How to Communicate With Confidence at Work



In an article that she wrote for the Harvard Business Review, linguist Deborah Tannen recalled a meeting held at a multi-national corporation. In the meeting, a company division head listened to his senior managers as they recommended people for promotions.


The division head noticed that not one female had been endorsed for a promotion, and he asked his managers why. The senior managers stated that the women lacked self-confidence.


As Tannen explained in her story, many managers pass their female employees over for promotions because they don’t appear confident. They might have demonstrated competence — they might even have felt confident — but because they didn’t project confidence, they lost out on career advancement. Fortunately, communicating with confidence is a skill that women can learn. It’s the key to getting more women into leadership roles.


Shouldn’t Competence Be Enough?


More women earn graduate degrees than ever before, but they occupy fewer than 15 percent of C-suite offices. Despite the workplace advances that women have made, communications students and researchers note that male-centered communication norms still dominate business environments. According to Tannen, males communicate to establish hierarchy and to establish status, while women communicate to build connections. Males and females might say the same words at work, but the way they communicate those words, or their linguistic styles, differ greatly.


    • Men are direct while women are polite. Men tend to dominate discussions during meetings and to offer direct critiques. Women seek consensus, and cushion critiques to help the recipient save face.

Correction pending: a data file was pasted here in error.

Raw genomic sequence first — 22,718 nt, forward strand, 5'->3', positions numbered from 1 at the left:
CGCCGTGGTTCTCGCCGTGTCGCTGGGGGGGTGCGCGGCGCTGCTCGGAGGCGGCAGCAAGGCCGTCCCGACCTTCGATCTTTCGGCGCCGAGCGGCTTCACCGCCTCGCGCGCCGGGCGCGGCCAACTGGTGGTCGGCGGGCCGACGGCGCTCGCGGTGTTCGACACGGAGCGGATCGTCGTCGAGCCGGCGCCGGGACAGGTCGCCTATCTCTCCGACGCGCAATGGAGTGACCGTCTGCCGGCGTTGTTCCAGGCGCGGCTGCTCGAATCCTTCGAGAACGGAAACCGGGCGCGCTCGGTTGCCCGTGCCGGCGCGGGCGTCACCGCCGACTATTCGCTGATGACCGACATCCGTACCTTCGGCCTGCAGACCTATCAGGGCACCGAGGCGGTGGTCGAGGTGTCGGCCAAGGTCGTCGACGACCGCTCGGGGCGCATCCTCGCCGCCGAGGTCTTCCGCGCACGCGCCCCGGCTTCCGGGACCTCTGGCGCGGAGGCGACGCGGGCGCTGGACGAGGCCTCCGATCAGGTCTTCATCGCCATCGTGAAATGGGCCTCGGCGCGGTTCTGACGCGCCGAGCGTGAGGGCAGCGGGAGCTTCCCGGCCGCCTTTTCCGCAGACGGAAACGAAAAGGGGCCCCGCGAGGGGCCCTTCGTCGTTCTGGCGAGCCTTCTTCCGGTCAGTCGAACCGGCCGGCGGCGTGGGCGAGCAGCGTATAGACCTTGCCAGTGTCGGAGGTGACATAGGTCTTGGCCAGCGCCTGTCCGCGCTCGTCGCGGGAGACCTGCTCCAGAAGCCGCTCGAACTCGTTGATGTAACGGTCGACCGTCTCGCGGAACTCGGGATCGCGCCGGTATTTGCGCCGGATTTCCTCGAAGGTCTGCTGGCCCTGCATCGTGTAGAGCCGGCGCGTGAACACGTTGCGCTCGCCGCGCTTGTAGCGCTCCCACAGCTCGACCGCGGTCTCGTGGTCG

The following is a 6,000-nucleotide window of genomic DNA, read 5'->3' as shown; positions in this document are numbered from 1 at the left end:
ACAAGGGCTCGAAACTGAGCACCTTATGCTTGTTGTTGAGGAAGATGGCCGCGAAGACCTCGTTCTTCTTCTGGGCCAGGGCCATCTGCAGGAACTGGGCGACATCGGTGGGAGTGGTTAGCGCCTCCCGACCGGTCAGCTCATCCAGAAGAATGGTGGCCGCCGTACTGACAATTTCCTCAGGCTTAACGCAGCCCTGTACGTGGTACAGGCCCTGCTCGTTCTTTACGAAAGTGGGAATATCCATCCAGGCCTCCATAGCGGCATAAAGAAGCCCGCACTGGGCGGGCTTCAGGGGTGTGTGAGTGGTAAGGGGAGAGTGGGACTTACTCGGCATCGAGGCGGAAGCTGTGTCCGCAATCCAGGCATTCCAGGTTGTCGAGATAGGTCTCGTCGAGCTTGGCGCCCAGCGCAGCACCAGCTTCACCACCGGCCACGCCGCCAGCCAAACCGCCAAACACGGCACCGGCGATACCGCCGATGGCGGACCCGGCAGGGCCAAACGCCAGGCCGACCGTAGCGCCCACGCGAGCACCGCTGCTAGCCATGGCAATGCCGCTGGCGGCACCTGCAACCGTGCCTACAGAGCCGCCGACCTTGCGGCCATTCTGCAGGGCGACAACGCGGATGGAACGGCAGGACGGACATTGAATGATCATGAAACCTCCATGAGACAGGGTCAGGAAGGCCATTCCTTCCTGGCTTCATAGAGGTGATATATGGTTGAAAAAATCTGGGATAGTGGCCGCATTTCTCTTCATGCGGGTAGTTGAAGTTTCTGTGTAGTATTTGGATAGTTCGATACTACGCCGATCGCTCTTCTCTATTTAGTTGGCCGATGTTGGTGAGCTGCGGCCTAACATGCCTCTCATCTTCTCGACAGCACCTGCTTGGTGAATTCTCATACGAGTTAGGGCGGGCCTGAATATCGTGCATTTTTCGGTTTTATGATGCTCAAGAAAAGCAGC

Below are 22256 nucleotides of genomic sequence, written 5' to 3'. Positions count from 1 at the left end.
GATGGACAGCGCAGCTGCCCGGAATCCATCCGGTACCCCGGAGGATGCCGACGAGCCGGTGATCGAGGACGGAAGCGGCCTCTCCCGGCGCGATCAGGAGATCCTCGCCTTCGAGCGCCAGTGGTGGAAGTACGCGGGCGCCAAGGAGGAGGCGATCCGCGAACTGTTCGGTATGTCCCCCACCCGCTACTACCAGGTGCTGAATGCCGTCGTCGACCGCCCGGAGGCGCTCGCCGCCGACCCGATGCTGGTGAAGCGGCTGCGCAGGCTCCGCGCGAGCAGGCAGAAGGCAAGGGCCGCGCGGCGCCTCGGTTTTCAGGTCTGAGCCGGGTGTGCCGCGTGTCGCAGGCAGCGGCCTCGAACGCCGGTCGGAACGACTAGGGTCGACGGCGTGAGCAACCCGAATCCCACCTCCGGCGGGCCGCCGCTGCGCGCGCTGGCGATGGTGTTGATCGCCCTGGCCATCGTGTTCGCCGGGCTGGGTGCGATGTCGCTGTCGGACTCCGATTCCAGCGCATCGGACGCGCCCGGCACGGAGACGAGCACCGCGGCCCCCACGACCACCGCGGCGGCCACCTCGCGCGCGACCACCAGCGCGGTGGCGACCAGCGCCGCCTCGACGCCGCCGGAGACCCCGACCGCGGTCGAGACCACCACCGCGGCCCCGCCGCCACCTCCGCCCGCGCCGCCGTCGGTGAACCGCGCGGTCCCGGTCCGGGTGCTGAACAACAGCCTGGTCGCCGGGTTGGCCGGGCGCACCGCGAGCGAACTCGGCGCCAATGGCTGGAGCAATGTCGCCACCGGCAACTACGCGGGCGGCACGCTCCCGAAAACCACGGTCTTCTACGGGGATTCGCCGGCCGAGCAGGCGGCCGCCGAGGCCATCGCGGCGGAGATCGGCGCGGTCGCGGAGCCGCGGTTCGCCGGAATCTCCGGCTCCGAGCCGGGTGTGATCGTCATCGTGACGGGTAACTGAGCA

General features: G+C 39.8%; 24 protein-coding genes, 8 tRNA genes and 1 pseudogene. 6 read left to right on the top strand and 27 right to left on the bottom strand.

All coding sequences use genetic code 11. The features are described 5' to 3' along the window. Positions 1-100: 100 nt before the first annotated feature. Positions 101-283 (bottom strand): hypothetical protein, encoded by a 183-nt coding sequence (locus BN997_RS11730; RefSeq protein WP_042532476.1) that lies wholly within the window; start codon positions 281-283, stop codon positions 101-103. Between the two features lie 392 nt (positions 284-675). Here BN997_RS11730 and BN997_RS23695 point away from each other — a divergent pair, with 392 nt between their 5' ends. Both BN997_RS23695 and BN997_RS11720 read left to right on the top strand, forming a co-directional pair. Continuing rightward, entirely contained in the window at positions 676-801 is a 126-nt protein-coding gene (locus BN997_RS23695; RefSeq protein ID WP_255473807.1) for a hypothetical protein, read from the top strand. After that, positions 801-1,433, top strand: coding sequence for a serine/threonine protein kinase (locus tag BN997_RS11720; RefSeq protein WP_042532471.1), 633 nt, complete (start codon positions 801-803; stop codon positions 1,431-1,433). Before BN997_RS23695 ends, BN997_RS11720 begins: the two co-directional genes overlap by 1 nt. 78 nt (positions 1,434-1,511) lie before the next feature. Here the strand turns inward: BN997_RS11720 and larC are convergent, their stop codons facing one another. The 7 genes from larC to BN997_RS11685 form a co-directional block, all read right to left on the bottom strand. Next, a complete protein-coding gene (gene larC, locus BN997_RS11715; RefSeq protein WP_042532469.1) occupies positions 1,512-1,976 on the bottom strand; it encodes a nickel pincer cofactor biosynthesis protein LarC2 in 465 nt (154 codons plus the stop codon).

• Women prefer collaboration while men prefer to solve problems alone. Tannen’s research shows that women say “we” when discussing their own work, and men say “I.”


    • Men and women take turns speaking in different ways. Women speak in a meeting or conversation after noting a pause. Men, however, interrupt each other as a way of taking turns.


    • Men and women have different styles of humor. Men tend to banter and tease one another with witty remarks. Women tend to tell self-deprecating stories in which they make fun of themselves.


    • Men act more certain than women. When men aren’t certain about their ideas, they often pretend that they are. Women tend to downplay their certainty even when they feel confident.



People in powerful positions grant promotions to people who have the same communication style as they do. Since more males currently hold high-level positions, people who communicate in a male linguistic style tend to earn more promotions. Competence should be enough, but in reality, it’s not. Women have to recognize communication style as a tool for establishing dominance, and they have to learn how to use it.


How to Sound Confident


Tannen and other researchers point out that men aren’t generally bums who want to keep women out of power. They simply reward people who communicate in the same way that they do, and the business culture isn’t self-aware enough to realize what’s happening. Women can learn to use more typically male communication styles. These tactics will help:


    • Eat lunch with the boss. Men, according to Tannen, behave in ways that earn recognition from their bosses. They’re more likely than women, for example, to sit down at a lunch table with their bosses. Building a relationship with the boss — and talking about your accomplishments with the boss — is essential to earning a promotion.


    • Speak with certainty. Unfortunately, people tend to perceive women who ask too many questions as insecure. Women should determine when to ask a question and when to write down a question and research it on their own, realizing that asking questions verbally expends dominance capital. Also, when they’re certain about a fact, they should avoid speaking as though there could be other options.


    • Go ahead and say “I.” Women should say “we” when they need to give a team credit for an accomplishment. However, when the accomplishments are their own, they should go ahead and take individual credit for them.



Talk Like a Man


In an ideal world, women wouldn’t have to communicate like men to get ahead. In the real world, when earning leadership positions means communicating like the people who have power, women have to project confidence at work. Once more women become leaders, workplace norms will change. Until then, to navigate business culture, women have to look as confident as they feel.

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